Priyansh Srivastava, MBA-MSCS Candidate at Georgia Tech – Class of 2021

Product Managers often acts as an interface between the business and technology teams. Therefore, they are expected to communicate the needs of both sides and create a vision that can drive both teams. They should be aware of the most cutting-edge technological developments while building the product but also ensure that they align with the broader business strategy and work with the resources they have. Consequently, recruiters look for candidates whose profile indicates such a skill. Having completed several semester-long projects in both technology and business domains, I understand both these facets and can talk about them during interviews to showcase my experience in a tangible way.


Apart from classes, there are several other resources that have helped me greatly in learning about the role and preparing for PM interviews. In a product management interview, the candidate is expected to exhibit a combination of soft skills and niche product management skills which employers gauge through behavioral and product case interviews. I found Decode and Conquer by Lewis Lin and Cracking the PM Interview by Gayle McDowell extremely helpful in preparing for my interviews. For tackling product design cases, Lewis Lin has created a very versatile and easy to implement framework known as CIRCLES, which is an abbreviation for the different steps involved in designing a product. The latter book talks about the culture at various top technology companies and what their PM interviews are like. It also dives deep into the various metrics a PM aspirant should be aware of. Both these books do not require any pre-requisite knowledge on the reader’s part and help build a sound approach to tackle PM interview questions.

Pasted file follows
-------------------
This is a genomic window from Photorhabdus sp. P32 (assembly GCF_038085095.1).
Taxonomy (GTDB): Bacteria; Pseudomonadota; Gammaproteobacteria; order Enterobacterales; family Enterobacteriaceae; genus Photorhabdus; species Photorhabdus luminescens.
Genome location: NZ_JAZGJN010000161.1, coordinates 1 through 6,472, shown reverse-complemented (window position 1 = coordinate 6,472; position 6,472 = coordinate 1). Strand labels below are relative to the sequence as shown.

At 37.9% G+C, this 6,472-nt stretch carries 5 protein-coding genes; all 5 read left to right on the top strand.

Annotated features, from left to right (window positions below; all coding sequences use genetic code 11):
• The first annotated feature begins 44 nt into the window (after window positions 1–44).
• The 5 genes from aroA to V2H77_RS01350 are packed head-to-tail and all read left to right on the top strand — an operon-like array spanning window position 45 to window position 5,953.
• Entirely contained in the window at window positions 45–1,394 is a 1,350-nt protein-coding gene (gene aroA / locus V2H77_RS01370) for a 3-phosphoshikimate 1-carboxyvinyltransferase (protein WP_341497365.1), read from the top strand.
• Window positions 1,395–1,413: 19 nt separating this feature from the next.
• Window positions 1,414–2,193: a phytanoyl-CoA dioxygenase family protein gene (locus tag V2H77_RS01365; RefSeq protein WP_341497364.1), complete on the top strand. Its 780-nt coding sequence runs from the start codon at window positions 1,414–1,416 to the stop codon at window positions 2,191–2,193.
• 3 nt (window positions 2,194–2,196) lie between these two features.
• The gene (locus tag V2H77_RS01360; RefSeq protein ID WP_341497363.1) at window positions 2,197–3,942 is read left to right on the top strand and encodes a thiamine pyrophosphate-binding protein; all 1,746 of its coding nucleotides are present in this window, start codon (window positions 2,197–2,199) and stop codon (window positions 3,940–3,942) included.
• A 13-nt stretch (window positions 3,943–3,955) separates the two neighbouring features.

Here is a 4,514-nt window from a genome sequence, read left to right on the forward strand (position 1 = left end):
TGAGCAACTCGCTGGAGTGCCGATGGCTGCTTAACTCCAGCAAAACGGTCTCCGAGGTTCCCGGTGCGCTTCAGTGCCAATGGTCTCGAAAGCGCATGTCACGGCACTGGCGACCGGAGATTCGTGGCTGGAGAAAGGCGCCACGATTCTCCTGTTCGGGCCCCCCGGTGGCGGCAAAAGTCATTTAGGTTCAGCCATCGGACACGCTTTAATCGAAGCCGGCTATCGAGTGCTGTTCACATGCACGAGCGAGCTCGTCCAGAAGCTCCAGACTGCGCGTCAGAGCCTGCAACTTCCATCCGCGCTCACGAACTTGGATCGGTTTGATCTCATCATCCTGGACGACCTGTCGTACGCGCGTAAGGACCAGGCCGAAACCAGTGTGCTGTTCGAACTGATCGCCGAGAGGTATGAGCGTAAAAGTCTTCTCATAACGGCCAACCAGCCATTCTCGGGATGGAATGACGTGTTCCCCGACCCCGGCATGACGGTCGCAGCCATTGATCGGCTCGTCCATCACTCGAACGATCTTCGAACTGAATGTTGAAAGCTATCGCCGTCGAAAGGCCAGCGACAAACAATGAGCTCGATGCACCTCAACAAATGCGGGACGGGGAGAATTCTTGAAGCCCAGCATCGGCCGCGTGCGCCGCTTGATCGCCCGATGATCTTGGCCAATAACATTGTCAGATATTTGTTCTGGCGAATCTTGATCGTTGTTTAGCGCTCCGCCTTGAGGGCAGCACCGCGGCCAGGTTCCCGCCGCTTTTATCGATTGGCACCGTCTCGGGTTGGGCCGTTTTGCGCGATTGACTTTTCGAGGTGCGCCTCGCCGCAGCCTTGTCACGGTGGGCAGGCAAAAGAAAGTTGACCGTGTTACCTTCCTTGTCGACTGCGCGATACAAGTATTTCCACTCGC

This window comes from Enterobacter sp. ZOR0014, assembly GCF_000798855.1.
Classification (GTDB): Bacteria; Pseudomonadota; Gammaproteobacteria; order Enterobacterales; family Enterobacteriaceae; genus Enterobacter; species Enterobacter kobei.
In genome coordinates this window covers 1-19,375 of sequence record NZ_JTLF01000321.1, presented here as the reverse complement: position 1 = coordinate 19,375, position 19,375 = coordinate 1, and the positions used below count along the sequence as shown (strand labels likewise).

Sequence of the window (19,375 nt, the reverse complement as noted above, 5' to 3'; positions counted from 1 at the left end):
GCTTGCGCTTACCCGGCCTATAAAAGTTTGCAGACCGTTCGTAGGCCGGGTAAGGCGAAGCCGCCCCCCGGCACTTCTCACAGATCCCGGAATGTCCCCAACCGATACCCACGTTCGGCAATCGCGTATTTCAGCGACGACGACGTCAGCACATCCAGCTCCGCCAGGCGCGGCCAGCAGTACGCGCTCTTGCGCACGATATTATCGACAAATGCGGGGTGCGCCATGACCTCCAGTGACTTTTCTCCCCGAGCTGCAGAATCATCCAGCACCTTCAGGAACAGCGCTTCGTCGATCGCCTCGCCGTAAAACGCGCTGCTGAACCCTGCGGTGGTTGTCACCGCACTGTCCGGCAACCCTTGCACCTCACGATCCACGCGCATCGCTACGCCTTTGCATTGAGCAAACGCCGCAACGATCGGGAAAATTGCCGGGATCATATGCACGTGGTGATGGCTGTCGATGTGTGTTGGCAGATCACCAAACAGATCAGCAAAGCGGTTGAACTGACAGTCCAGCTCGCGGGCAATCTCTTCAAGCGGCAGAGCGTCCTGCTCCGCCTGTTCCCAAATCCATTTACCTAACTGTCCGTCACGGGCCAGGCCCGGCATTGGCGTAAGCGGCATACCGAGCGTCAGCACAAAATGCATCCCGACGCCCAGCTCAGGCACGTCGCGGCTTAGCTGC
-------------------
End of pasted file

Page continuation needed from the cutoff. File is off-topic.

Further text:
To internalize these frameworks and become confident in their application, it is however, imperative to practice. Product Managers are expected to be methodical in their approach, rational in their decision-making, and clear in their vision. Practicing through mock case interviews is the most efficient way to improve the qualities mentioned above. A mock case requires two people playing the roles of interviewer and interviewee. The interviewer facilitates the case by stating the problem and providing relevant inputs throughout the session. The interviewee is expected to understand the problem, ask thoughtful questions, and present a solution. The interview is highly conversational in nature. The best way to understand how a mock case works is to observe it. I could provide no better resource than the YouTube channel of Rocket Blocks, where they run through various types of PM interview cases. If you’re having trouble with finding a partner to case with, I would recommend, which is an online portal to connect people who are looking for other product manager aspirants to case with. The website allows users to easily book a time slot and indicate the type of case they want to practice.

My journey in the exciting emerging field of product management is just beginning with my summer internship, for which my excitement is unparalleled. I’m looking forward to sharing my internship story with you in the near future and give you the inside scoop.

Priyansh is a dual masters MBA-MSCS candidate at Georgia Tech. He is passionate about building technological solutions for real-world problems using a customer-centric approach. He is a die-hard cricket fan and a foodie who likes to talk to new people about their experiences.